Plugin Output Cache

Caveat

Unfortunately, due to ill-health, this plugin has not been developed or supported properly for some years. It works with the latest versions of WordPress (including on this website) but could possibly conflict with any WordPress features added after 2008 — e.g. custom post types — if you use them.

Purpose

This plugin provides a way for other plugins to cache their output and speed page display. Most of my plugins use the cache automatically if it is installed. The cache is cleared automatically whenever the blog content changes so that the retrieved output is always fresh.

This is version 4.0.8 download latest version. It is faster, easier to use, and also cleans up after itself when deactivated.

Installation Instructions

  1. If you are upgrading from an earlier version first deactivate the old plugin via the Plugins menu and then delete the plugin directory from your server.
  2. Upload the whole plugin folder to your /wp-content/plugins/ folder.
  3. Go to the Plugins page and activate the plugin.
  4. Go to the Manage page and switch on caching.

Usage and Options

The plugin does nothing on its own! It exists only as a helper for other plugins. However, if my other plugins are installed they will automatically have their output cached.

You can tell if the cache is working properly by looking at the source of a browser page which uses one of my plugins, e.g., Recent Posts. Underneath the output from the plugin there will be an HTML comment telling you how long the plugin took to produce its output and whether it came from cache.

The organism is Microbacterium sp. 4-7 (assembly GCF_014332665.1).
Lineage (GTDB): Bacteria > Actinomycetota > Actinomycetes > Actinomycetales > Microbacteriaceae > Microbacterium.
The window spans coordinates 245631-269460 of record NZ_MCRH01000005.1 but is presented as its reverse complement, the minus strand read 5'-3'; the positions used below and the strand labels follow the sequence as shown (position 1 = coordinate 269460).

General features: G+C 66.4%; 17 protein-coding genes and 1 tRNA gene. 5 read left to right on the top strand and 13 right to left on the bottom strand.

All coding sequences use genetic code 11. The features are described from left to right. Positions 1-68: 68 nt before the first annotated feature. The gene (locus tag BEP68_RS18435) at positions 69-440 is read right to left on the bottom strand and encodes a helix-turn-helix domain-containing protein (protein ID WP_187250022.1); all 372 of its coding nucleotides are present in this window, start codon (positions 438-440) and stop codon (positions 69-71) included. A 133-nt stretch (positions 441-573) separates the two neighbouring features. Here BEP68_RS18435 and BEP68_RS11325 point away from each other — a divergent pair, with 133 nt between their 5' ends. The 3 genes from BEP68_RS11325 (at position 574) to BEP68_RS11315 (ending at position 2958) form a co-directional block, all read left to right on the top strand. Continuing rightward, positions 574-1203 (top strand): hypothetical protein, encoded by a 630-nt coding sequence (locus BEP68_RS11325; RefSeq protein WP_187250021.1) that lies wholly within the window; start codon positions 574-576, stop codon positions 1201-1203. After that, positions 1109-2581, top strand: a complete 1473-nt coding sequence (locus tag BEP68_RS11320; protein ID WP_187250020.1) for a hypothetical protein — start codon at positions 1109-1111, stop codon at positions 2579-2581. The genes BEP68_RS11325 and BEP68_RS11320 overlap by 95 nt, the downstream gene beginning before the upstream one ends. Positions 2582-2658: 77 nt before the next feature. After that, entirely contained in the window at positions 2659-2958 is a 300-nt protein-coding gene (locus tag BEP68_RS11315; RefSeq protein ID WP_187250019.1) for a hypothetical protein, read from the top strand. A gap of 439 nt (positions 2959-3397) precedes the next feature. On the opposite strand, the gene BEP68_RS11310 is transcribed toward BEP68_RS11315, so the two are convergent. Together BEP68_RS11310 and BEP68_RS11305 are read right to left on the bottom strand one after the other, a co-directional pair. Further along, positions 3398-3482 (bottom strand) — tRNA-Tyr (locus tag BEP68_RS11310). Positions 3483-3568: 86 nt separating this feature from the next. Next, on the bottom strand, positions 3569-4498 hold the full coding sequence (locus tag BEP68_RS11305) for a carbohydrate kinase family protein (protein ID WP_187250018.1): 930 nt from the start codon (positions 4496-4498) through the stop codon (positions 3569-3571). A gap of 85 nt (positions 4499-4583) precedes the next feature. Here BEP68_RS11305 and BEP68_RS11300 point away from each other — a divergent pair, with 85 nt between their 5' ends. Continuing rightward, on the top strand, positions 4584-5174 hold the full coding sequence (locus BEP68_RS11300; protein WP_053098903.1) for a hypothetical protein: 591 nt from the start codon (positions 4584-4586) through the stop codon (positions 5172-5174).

If you upgrade any plugin that uses the output cache plugin remember to clear the cache or you will not see the results of the change. The Plugin Output Cache installs a page under the admin Manage menu with a button to clear the cache and a button to switch caching on and off.

The Manage page also give you the option to collect data on how efficient the cache is on your blog. N.B. Collecting the statistical data makes the cache about 20 times slower so it should only be done to satisfy your curiosity and not as a a matter of routine.

I have defined efficiency as the percentage of cache requests actually served from the cache. After the cache has been cleared the first requests are for items that have not yet been cached and efficiency will be poor but as repeat requests are made the efficiency rises rapidly. In my experiments 85% – 95% are common. Of course every time someone makes a comment the cache is cleared and the efficiency drops again.

How to Use Plugin Output Cache for your Plugins

The Plugin Output Cache can be used by other plugins which produce output by making minor changes to them.

The Plugin Output Cache defines a constant POC_CACHE so you can check if the cache is available. Version 4.0+ also defines POC_CACHE_4 which lets you take advantage of version 4’s new features. Plugins adapted to work with earlier versions will continue to function normally.

The Recent Posts plugin shows in detail how to do it incorporate caching. The outline is as follows. Instead of:


function your_plugin() {
	$result = get_plugin_output();
	echo $result;
}

Use:


function your_plugin() {
	if (defined('POC_CACHE_4')) {;
		// $key is some unique string to identify the output
		$result = poc_cache_fetch($cache_key);	
		if ($result !== false) echo $result;
	}
	$result = get_plugin_output();
	if (defined('POC_CACHE_4')) poc_cache_store($cache_key, $result); 
	echo $result;
}

Note: This presumes your plugin can be written to return its output as a string or signal failure by returning ‘false’.

Your code should also clear the cache whenever your plugin’s options are updated.


	if (defined('POC_CACHE_4')) poc_cache_flush();